By Lem Satterfield
It was early 2014, and the stage appeared to be set for a monster 175-pound unification supremacy clash on HBO between Haitian-born Canadian southpaw Adonis “Superman” Stevenson and Russian Sergey “The Krusher” Kovalev.
Stevenson was coming off his second WBC title defense and 10th straight stoppage victory in November 2013 at the Pepsi Coliseum in Quebec City, Canada, represented by a sixth-round TKO of future cruiserweight champion Tony Bellew that raised his record to 23-1 with 20 knockouts.
On the same card, Kovalev scored his seventh straight stoppage and 11th in 12 fights via second-round TKO over Ismayle Sillah. "The Krusher” then improved to 24-0-1 (22 KOs) in March 2014, scoring three knockdowns during his second defense and seventh-round KO of previously unbeaten Cedric Agnew.
Stevenson was 13-1, with 13 knockouts in 14 fights since being stopped in the second round by Darnell Boone in April 2010. “Superman” had gone 4-0 In 2013, in succession stopping Boone, champions Chad Dawson and Tavoris Cloud and Bellew in the sixth, first, seventh and sixth rounds.
Dawson was a title-winning 76-second knockout in June of that year, and Cloud was stopped for the first time in his career that September.
But the Stevenson-Kovalev clash never materialized.
Stevenson took "a better financial offer" from rival Showtime to fight in May 2014 against Andrzej Fonfara, whom he floored once each in the third and fifth rounds before rising from the deck himself in the ninth of his unanimous decision victory.
On Saturday, the 41-year-old Stevenson (29-1-1, 24 KOs) pursues his 10th defense and seventh knockout during that time against Ukrainian Oleksander Gvozdyk (15-0, 12 KOs) at Centre Videotron in Quebec City on Showtime (7:45 ET/ 4:45 PT).
“Superman” is boxing’s oldest and reigning champion, having gone 16-0-1 with 14 KOs since losing to Boone, 9-0-1 with seven KOs in championship bouts. He desires unifications with counterparts Artur Beterbiev (IBF), Dmitry Bivol (WBA) and Eleider Alvarez (WBO).
“I have no regrets. I’ve made all the right moves,” said Stevenson, who signed with powerful advisor, Al Haymon, in February 2014.“I’m financially stable and I could retire right now if I wanted to, but I’m still hungry to train hard and motivated to be the best.”
The 35-year-old Kovalev (32-3-1, 28 KOS), meanwhile, is a twice dethroned former IBF/WBA/WBO champion, having gone 2-3 in his past five fights with two each in stoppage wins and knockout losses.
Kovalev was 30-0-1 (26 KOs) with eight title defenses and stoppages against 10 of 12 previous opponents before suffering consecutive losses to two-division champion Andre Ward in November 2016 and June 2017.
The now retired Ward (32-0, 16 KOs) rose from 168-pounds for his third and fourth appearances at 175 pounds. “SOG” was dropped in the second round of his unanimous decision victory in their first fight, but more decisively took their second by eighth-round TKO.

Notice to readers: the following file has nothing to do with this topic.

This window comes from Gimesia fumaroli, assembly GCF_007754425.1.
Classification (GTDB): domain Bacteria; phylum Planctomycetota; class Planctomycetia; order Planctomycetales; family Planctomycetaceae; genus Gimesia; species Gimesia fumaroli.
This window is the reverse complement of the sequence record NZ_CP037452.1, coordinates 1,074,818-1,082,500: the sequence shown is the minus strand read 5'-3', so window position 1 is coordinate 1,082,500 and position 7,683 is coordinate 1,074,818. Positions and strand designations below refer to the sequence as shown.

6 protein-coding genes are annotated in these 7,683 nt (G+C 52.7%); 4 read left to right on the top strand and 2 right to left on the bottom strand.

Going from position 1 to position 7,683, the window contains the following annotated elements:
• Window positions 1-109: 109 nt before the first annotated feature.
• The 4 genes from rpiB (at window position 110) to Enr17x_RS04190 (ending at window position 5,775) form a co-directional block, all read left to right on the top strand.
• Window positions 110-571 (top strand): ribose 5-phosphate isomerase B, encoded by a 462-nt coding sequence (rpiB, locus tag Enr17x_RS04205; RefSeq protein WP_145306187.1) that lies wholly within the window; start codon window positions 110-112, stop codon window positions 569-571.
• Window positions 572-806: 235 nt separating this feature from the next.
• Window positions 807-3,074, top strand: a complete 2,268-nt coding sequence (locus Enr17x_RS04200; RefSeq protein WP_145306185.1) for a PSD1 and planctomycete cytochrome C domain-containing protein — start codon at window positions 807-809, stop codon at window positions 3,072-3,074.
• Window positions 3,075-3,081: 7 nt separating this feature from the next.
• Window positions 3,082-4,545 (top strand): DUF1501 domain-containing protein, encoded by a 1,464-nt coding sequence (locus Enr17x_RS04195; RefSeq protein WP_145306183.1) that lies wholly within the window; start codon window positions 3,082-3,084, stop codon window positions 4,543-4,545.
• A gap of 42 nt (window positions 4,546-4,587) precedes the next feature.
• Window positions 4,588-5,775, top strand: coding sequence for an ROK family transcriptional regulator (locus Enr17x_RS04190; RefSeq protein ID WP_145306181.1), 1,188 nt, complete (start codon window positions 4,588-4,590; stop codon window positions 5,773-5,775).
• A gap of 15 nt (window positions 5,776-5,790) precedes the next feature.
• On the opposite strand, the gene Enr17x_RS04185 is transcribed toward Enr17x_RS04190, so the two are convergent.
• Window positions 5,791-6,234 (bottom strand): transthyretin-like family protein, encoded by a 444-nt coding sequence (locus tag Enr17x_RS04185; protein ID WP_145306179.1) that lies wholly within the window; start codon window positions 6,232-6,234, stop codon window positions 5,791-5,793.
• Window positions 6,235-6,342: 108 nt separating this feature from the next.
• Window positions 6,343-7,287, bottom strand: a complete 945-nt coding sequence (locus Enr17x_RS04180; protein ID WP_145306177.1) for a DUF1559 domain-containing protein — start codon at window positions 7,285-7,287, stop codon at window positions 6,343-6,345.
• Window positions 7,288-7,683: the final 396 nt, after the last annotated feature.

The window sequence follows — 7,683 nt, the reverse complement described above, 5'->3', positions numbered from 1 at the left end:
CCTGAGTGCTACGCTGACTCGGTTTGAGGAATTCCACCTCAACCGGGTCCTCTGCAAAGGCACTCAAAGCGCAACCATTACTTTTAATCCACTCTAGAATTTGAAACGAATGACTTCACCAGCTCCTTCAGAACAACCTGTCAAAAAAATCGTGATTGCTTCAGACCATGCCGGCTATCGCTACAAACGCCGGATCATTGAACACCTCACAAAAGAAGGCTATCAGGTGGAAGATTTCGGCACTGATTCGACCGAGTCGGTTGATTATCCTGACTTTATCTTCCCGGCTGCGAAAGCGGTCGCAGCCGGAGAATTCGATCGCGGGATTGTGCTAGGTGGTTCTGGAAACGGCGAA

Kovalev rebounded in November 2017 and March with consecutive second- and seventh-round TKOs of Vyacheslav Shbranskyy and Igor Mikhalkin, earning the WBO’s vacant crown with the former and defending it with the latter.
But Kovalev was dethroned once again in August by Eleider lvarez (24-0, 12 KOs), whose seventh-round knockout ended with three, final-round knockdowns.
“Kovalev was basically done after being knocked out in his rematch with Andre Ward,” said Stevenson. “It was like he was mentally and physically shot, and Alvarez did it to him again.”
Stevenson points to his victory over Bellew as proof of his substantial resume.
Not only has Bellew scored back-to-back 11th- and fifth-round KOs of former heavyweight champion David Haye in March and May, but lost by come-from-behind eighth-round stoppage on November 10 to unified, four-belt cruiserweight champion Oleksandr Usyk.
“When I beat Tony Bellew, they said it was nothing. But when the Ukrainian, Usyk, beats Bellew, all of a sudden it’s a big deal and, ‘this is a big champion.'…So now Usyk is a monster and he’s unbeatable…one of the best fighters, pound-for-pound. But, hey, when I beat Tony Bellew, that was a young, hungry Tony Bellew,” said Stevenson.
“Usyk beat an old Tony Bellew, and, still, when they fought, Bellew was winning the fight before Uysk knocked him out. I thought Tony Bellew was dominating the fight, but when I fought Bellew, he couldn’t win one round. And then, I destroyed Tony Bellew, easily. So the Tony Bellew who fought Usyk was not on the same level as the guy who fought me. So this is another hype job.”
Stevenson strives to continue proving he’s not over the hill but rather still king of it. His eighth defense was his swiftest in June 2017, a one-knockdown, first-round stoppage in his Fonfara rematch.
But in his last fight in May, Stevenson battled to a draw with two-division champion Badou Jack.
“There were some people who thought I was gonna lose that fight with Badou Jack,” said Stevenson. “But I showed that even though I’m 41 years old, I’m still ‘The Superman.’My goal is to unify and to become the undisputed champion, but first, I have to beat Gvozdyk.”